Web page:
Pope Francis says THIS about Listening

Updated: 5 days ago

#synodjourney #synodality #listening

Full disclosure…I really like Pope Francis. OK, now that we have that out of the way, I’d like to share with you some of what he’s had to say about synodality and listening. Why? Because I don’t think we are pondering his words, allowing them to mature within our consciousness, to take root. As a result, I fear we will miss the kind of ecclesial culture change becoming "synodal" requires. This is not just an exercise in improving our communication, as critical as that is. Pope Francis is calling for listening as a cornerstone of the way the Church is church.


I’m going to share with you some of the Pope’s perspectives, so that you can see why I believe active listening is instrumental to changing the culture within the Church.


6 years ago, in 2016, the Pope said, “We must first listen. Communicating means sharing, and sharing demands listening and acceptance.” He went on to say that listening is so much more than hearing. [i] Continuing his lesson for the Church, he said that to listen is “a sort of martyrdom or self-sacrifice” because it means valuing, respecting and pondering what the other person says. [ii] A sort of martyrdom or self-sacrifice? An attempt to imitate Moses before the burning bush, where we remove our sandals and stand on the “holy ground” of our encounter with another?[iii] That is a very different cultural standard than that of power over others, which, by definition means seeing no need to listen to most other people. And he says, “knowing how to listen is an immense grace, it is a gift which we need to ask for and then make every effort to practice.”[iv]


For him to say this made me wonder if he sees some deficiency in this kind of self-sacrifice within the Church? I know I have seen it. 5 years later, in 2021 as he opened the Synod on Synodality within the context of an extremely polarized world, he encouraged listening. “Let us ask: In the church, are we good at listening? How good is the hearing of our heart? Do we allow people to express themselves, to walk in faith even though they have difficulties in life, and to be part of the life of the community without being hindered, rejected or judged? Let us not soundproof our hearts.”[v]


In that same address, we seem to hear some perspective emerging from the Pope’s own deep listening:

"The Synod then offers us the opportunity to become a listening Church, to break out of our routine and pause from our pastoral concerns in order to stop and listen. To listen to the Spirit in adoration and prayer. Today how much we miss the prayer of adoration; so many people have lost not only the habit but also the very notion of what it means to worship God! To listen to our brothers and sisters speak of their hopes and of the crises of faith present in different parts of the world, of the need for a renewed pastoral life and of the signals we are receiving from those on the ground." [vi]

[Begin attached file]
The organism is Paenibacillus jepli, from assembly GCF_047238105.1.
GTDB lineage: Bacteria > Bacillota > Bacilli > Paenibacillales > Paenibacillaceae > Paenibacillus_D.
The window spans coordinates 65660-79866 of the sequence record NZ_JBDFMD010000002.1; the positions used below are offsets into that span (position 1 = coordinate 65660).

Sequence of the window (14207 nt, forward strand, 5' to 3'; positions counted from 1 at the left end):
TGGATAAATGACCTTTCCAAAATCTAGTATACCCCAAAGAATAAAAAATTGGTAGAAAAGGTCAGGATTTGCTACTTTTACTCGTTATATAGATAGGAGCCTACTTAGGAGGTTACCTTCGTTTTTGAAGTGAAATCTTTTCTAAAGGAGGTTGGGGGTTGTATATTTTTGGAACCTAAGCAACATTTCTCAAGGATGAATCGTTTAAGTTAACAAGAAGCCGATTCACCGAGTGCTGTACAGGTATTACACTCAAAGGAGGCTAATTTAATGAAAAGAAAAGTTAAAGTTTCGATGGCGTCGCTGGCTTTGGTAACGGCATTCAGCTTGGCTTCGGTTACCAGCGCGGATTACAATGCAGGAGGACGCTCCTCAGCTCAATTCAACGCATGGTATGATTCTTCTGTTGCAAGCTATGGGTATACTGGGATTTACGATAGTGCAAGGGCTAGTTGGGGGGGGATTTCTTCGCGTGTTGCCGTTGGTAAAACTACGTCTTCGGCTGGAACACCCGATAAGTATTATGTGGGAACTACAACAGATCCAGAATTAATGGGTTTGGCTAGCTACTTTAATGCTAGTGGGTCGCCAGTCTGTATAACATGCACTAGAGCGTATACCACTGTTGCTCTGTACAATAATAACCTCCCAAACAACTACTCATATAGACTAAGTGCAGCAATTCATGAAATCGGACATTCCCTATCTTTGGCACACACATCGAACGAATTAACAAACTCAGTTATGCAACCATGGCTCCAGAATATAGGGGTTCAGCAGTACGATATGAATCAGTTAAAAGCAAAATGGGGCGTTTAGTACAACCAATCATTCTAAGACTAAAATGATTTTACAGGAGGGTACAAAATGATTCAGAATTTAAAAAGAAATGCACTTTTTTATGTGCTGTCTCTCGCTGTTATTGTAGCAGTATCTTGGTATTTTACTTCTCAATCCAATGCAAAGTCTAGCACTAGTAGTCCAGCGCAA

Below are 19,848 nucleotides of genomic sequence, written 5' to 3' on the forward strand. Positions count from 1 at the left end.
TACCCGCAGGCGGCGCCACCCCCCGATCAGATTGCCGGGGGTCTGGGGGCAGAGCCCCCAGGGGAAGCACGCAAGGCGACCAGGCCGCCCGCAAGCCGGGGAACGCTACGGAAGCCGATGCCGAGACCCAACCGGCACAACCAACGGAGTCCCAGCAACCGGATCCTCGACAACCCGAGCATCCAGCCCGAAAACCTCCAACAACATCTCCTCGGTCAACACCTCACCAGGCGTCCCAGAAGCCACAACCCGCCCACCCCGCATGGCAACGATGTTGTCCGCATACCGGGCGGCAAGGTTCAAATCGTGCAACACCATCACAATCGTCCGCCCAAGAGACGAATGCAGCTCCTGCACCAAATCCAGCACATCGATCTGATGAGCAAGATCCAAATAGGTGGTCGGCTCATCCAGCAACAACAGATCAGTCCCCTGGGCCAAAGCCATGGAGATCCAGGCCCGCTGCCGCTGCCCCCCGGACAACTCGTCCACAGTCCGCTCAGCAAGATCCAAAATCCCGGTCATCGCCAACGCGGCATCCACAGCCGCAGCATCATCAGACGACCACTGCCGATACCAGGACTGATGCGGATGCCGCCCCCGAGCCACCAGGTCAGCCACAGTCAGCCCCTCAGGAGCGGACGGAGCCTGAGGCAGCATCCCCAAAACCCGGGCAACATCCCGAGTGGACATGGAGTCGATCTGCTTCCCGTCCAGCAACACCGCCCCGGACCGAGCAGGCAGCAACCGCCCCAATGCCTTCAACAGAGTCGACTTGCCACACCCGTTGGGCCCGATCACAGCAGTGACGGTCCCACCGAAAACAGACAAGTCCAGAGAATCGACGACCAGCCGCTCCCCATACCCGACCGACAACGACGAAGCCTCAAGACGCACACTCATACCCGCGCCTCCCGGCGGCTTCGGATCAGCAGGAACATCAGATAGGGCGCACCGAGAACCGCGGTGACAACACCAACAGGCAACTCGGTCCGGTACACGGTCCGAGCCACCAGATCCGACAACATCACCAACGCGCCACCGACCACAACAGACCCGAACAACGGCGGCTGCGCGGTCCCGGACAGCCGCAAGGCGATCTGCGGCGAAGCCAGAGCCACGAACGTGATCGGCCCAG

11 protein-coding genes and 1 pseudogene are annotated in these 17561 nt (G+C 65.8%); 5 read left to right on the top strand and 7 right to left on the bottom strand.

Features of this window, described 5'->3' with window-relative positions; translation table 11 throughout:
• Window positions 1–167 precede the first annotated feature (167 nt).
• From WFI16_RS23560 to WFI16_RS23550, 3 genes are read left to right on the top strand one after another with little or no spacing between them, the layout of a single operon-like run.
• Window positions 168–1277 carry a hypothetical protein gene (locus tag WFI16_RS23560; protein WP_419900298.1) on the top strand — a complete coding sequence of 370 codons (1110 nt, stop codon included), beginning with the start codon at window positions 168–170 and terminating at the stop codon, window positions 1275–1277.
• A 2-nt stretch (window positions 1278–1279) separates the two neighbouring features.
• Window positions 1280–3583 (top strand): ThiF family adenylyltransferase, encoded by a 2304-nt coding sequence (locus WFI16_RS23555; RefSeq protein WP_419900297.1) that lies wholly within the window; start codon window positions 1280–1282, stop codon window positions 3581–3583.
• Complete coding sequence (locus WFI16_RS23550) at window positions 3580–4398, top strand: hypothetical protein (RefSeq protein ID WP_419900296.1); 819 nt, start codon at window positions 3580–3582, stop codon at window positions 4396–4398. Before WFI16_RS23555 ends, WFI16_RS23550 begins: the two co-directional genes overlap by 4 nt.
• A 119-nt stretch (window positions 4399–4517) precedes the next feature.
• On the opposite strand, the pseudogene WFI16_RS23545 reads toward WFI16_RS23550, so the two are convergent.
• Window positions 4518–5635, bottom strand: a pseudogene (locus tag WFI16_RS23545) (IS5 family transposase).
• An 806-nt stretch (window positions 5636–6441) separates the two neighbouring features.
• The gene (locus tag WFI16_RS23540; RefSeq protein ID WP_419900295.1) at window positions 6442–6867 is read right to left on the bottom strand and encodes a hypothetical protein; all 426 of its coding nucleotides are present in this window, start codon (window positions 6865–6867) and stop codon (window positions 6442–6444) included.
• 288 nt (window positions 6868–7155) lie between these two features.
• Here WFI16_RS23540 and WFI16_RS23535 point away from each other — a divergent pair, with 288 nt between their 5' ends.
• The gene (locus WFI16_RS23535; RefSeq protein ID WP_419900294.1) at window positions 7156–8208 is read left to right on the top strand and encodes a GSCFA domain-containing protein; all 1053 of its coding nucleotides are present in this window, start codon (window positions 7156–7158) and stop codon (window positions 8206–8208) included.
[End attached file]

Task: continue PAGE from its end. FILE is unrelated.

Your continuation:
Share this on social media:

“Listen carefully to the master’s instructions and attend to them with the ear of your heart.”

St. Benedict.


Fast forward to this year and the 56th World Day of Social Communications. In his message, Pope Francis says a human being’s greatest need is the desire to be heard. He goes on to assert that, despite that great need, “we are losing the ability to listen.”[vii] Here are some of the qualities of listening the Pope sees as disappearing:

  • An emphasis on the importance of relationships. Especially in the West, extreme individualism is eroding the sense that we need each other, that we need relationships. The result: increased aggression.

  • A recognition of the imago Dei in which we are all created, and therefore, a recognition that all people have something valuable to contribute. The result: elitism. Only some are worth listening to.

  • Seeking the true and good together. The result: monologue rather than dialogue. Soundbites designed to impress or ridicule. Sterile opposition, that is opposition for the sake of opposition.

  • Patience. The ability to give the space and time another needs in order to express themselves and then to jointly reach for shared understanding.

  • The ability to be surprised by discovering truth. Pope Francis says that “amazement enables knowledge.”[viii] The result of losing this? Arrogance; the sense that there’s nothing another can teach us, nothing we need or can learn that makes any difference.

I’d like to ponder with you for a minute. Pope Francis wants us to learn how to be a synodal Church, a Church that listens with mind and heart to one another, to the Lord in Scripture and Tradition, to the signs of our times, to other knowledge streams, and most especially to those on the margins, whose hopes, dreams, joys and sorrows are the voice of the prophet, crying out to us today. #synodjourney #synodlistening We are listening to one another in order to be able to hear the voice of the Lord. And he asks us to seriously ponder how well we are listening like this. What do you think?